If you’ve never seen an opera before, start here.
If you’ve seen a ton of opera before, re-start here.

The Met’s new production of Matthew Aucoin’s Eurydice with libretto by Sarah Ruhl (based on her 2003 play of the same name) is a fresh, whimsical, and simple love that blends beauty and wit with a singular ease that is as effective as it is unexpected. The opera premiered at LA Opera in 2020, just before the shutdown, and is making its New York premiere here at The Met.

The tragic tale of Orpheus and Eurydice has been the subject of many plays, poems, songs, and operas (Gluck, Peri, Monteverdi). The original tale was known to the Greeks before Homer – and was treated as a historical account rather than a myth. Most renderings of the story, focus on the musician-poet Orpheus, who falls in love with Eurydice, [SPOILERS] loses her on their wedding night, scours the underworld to find her, and attempts to bring her back to the world of the living, only to lose her again at the last moment.

While versions differ in their treatment of Orpheus as hero or trickster, they all trumpet his otherworldly status as the best of all poets whose artistry improves with a descent into grief’s depths; and yet, some versions bear no mention of Eurydice at all; when not left out, she is sometimes unnamed, an afterthought, or conflated with other figures (Persephone usually).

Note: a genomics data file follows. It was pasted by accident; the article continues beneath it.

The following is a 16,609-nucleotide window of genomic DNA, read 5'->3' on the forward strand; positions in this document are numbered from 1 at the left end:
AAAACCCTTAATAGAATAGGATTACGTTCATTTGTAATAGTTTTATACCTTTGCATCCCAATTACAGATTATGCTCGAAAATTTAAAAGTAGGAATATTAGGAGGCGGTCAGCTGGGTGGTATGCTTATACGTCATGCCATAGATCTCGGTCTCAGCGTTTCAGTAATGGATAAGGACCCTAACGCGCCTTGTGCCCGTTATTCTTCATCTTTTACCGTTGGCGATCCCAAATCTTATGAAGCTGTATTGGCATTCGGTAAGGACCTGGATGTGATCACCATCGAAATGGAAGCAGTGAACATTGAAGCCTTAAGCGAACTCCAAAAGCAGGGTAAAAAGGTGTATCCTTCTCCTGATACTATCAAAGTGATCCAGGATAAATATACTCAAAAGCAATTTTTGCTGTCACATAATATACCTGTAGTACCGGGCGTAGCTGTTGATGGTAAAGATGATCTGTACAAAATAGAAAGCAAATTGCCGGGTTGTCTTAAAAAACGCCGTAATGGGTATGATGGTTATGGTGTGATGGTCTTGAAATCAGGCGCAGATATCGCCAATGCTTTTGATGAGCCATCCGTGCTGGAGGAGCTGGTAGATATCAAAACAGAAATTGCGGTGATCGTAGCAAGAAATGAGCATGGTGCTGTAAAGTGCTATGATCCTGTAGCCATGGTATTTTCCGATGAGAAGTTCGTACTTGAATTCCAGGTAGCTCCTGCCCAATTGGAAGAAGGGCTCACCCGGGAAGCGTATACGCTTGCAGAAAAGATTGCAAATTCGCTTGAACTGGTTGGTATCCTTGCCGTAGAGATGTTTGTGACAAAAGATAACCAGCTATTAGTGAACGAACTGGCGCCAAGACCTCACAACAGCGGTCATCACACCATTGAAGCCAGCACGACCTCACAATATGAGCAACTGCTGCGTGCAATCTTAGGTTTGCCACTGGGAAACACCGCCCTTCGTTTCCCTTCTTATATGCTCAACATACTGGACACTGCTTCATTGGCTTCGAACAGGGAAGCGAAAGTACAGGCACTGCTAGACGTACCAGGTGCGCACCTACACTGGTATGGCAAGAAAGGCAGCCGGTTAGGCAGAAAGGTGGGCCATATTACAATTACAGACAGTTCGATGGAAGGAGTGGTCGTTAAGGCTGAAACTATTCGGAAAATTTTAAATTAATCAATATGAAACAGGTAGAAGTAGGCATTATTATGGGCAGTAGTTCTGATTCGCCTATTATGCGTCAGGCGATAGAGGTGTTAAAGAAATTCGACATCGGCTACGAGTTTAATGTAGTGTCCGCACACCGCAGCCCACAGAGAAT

The current Broadway production of Hadestown (Tony-winner for Best Musical in 2019) sets the tale in a bluesy American dystopia, and treats the lovers with nearly equal weight. [By the way: see that, too.]

This rendition of Eurydice is a thing beyond. As the name suggests, this piece, directed by Mary Zimmerman, throws us inside Eurydice (Erin Morley, somehow managing a girl-next-door vibe while delivering a clear, lyric soprano), whose love for artist-husband Orpheus (Joshua Hopkins, a full, vibrant baritone worthy of the venue) clangs against her longing for her underworld-dwelling father (Nathan Berg, whose touching performance manages intimacy and grandeur in a way rarely seen at the opera house).